The clock is ticking for the Food and Drug Administration’s determination of “high-risk” foods and what traceability/record-keeping standard those foods should meet.
In June last year, the Food and Drug Administration agreed in a consent decree to act by Sept. 8 this year to designate a list of high-risk foods and a proposed record-keeping rule for those same foods.
The consent decree was an outcome of a lawsuit filed in 2018 against the FDA by consumer groups Center for Food Safety and the Center for Environmental Health. Those groups said the FDA was in clear violation of complying with the Food Safety Modernization Act mandates in publishing the list of high-risk foods.
The FSMA legislation required FDA to designate high-risk foods by January 2012 and to propose recordkeeping requirements for facilities that handle those foods by January 2013.
The court’s consent decree deadline to produce a final rule, including record-keeping requirements for high-risk foods, is Nov. 7, 2022.
In creating the list of high-risk foods, the FDA will consider:
- Known safety risks of a particular food;
- Likelihood that a particular food has a high potential risk for microbiological or chemical contamination or would support the growth of pathogenic microorganisms due to the nature of the food or the processes used to produce such food;
- The point in the manufacturing process of the food where contamination is most likely to occur;
- Likelihood of contamination and steps taken during the manufacturing process to reduce the possibility of contamination;
- Likelihood that consuming a particular food will result in a foodborne illness due to contamination of the food; and
- Likely or known severity, including health and economic impacts, of a foodborne illness attributed to a particular food.
Bill Marler, food safety lawyer with Seattle-based Marler Clark LLC, said in a 2019 blog post that he thinks the high-risk food list should include raw milk and products made from it, raw juice, raw sprouts, pre-cut fruit and vegetables (including leafy greens), raw shellfish and uncooked flour.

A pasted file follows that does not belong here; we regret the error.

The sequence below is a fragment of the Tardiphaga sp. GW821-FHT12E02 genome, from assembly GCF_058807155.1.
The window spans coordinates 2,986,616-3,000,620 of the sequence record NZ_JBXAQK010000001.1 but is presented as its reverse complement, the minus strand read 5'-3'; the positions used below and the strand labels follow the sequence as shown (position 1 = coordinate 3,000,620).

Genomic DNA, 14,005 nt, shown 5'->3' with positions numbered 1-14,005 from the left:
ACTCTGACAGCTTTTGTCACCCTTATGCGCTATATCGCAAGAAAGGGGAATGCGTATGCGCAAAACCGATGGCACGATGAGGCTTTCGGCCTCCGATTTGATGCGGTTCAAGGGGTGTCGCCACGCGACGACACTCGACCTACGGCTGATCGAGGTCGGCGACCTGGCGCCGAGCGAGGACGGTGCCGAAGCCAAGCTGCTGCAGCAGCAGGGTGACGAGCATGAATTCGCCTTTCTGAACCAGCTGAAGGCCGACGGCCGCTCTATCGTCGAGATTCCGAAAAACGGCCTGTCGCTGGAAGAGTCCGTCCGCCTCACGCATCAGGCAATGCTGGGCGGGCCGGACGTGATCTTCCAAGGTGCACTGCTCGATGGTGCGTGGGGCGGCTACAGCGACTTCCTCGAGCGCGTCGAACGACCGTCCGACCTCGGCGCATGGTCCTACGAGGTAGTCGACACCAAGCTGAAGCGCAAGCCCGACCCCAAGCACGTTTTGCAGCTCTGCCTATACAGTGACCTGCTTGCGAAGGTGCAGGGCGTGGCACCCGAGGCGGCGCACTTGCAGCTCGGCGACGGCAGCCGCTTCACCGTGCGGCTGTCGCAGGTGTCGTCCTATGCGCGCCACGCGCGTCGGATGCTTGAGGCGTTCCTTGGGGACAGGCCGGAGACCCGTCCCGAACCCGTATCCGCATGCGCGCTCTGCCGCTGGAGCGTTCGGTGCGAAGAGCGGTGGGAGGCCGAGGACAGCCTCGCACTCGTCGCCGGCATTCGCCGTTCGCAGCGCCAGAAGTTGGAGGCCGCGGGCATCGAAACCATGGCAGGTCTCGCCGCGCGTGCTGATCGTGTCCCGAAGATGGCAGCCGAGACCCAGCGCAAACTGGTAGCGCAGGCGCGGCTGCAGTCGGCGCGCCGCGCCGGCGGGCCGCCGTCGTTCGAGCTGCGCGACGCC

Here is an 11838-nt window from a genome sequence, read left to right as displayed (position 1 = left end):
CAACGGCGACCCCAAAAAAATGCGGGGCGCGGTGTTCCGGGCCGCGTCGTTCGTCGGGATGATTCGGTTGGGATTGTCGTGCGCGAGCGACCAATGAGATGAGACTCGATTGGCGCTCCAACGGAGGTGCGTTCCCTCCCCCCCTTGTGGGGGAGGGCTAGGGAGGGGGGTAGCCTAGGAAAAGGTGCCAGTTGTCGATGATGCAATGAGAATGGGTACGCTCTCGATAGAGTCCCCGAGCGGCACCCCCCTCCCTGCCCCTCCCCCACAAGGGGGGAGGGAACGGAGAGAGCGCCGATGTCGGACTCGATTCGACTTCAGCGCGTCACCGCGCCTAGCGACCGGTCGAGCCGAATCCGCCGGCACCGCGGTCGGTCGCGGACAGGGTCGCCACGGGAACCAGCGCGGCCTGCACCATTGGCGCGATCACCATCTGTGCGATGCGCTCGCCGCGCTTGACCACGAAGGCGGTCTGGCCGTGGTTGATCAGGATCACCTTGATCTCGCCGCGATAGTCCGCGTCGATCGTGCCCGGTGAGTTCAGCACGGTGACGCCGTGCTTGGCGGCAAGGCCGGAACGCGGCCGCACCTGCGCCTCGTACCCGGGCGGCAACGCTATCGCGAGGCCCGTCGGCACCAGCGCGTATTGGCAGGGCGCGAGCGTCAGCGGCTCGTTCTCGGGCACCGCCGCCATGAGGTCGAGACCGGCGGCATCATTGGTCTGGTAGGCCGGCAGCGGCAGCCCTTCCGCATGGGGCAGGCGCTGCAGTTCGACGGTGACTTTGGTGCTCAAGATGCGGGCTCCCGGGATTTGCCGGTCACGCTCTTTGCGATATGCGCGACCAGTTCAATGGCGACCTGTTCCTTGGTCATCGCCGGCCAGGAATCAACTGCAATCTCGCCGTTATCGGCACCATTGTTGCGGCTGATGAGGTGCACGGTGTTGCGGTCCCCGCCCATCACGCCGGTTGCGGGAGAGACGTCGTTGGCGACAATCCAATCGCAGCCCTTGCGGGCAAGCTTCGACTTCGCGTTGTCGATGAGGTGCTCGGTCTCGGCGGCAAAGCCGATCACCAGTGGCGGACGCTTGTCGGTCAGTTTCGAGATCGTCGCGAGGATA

The FDA’s rulemaking process will be closely watched by the industry, said Trevor Suslow, vice president of food safety for the Produce Marketing Association.
While the FDA may designate higher-risk food basked on frequency of outbreak, Suslow said the distinction could just as easily be higher-risk practices.
“We need to very careful about no blanket categorization of high-risk foods,” he said.
“Once something is on that list it will reside there forever, more likely than not.”
For Jennifer McEntire, vice president of food safety and technology for the United Fresh Produce Association, the FDA list should be considered a list of priorities.
“I don’t think anyone wants to call it high-risk foods, but that’s what it is, according to FSMA,” she said.
McEntire said United Fresh will have web seminars in October and November to talk about the proposed rule and what is in it.
With the final rule not expected until November of 2022, there will be ample time for industry input, she said.
“I think many of us are hopeful that once we see the proposed rule, as long as it’s reasonable, the industry will begin to move towards (voluntary) compliance in preparation for the final rule.”
McEntire said she doesn’t believe the FDA will require anything different than what’s already recommended today.
McEntire said Congress put some limitations on what the FDA could mandate, and the rule will reflect the agency’s New Era of Smarter Food Safety.
The FDA has said priority areas for the “New Era of Smarter Food Safety” include:
- Tech-Enabled Traceability and Foodborne Outbreak Response: Looking at technologies, data streams and processes that will greatly reduce the time it takes to track and trace the origin of a contaminated food and respond to public health risks;
- Smarter Tools and Approaches for Prevention: Enhancing the use of new knowledge from traceback, data streams and tools for rapidly analyzing data;
- Adapting to New Business Models and Retail Food Safety Modernization: Advancing the safety of both new business models, such as e-commerce and home delivery of foods, and traditional business models, such as retail food establishments; and
- Food Safety Culture: Promoting and recognizing the role of food safety culture on farms and in facilities. This involves doing more to influence what employees and companies think about food safety and how they demonstrate a commitment to this work. Strengthening food safety cultures also extends to the home and FDA is working to educate consumers on safe food handling practices.
Considering that it has been almost a decade since Food Safety Modernization Act has passed, McEntire said “new era of smarter food safety” will encourage voluntary adoption of the systems that are available today.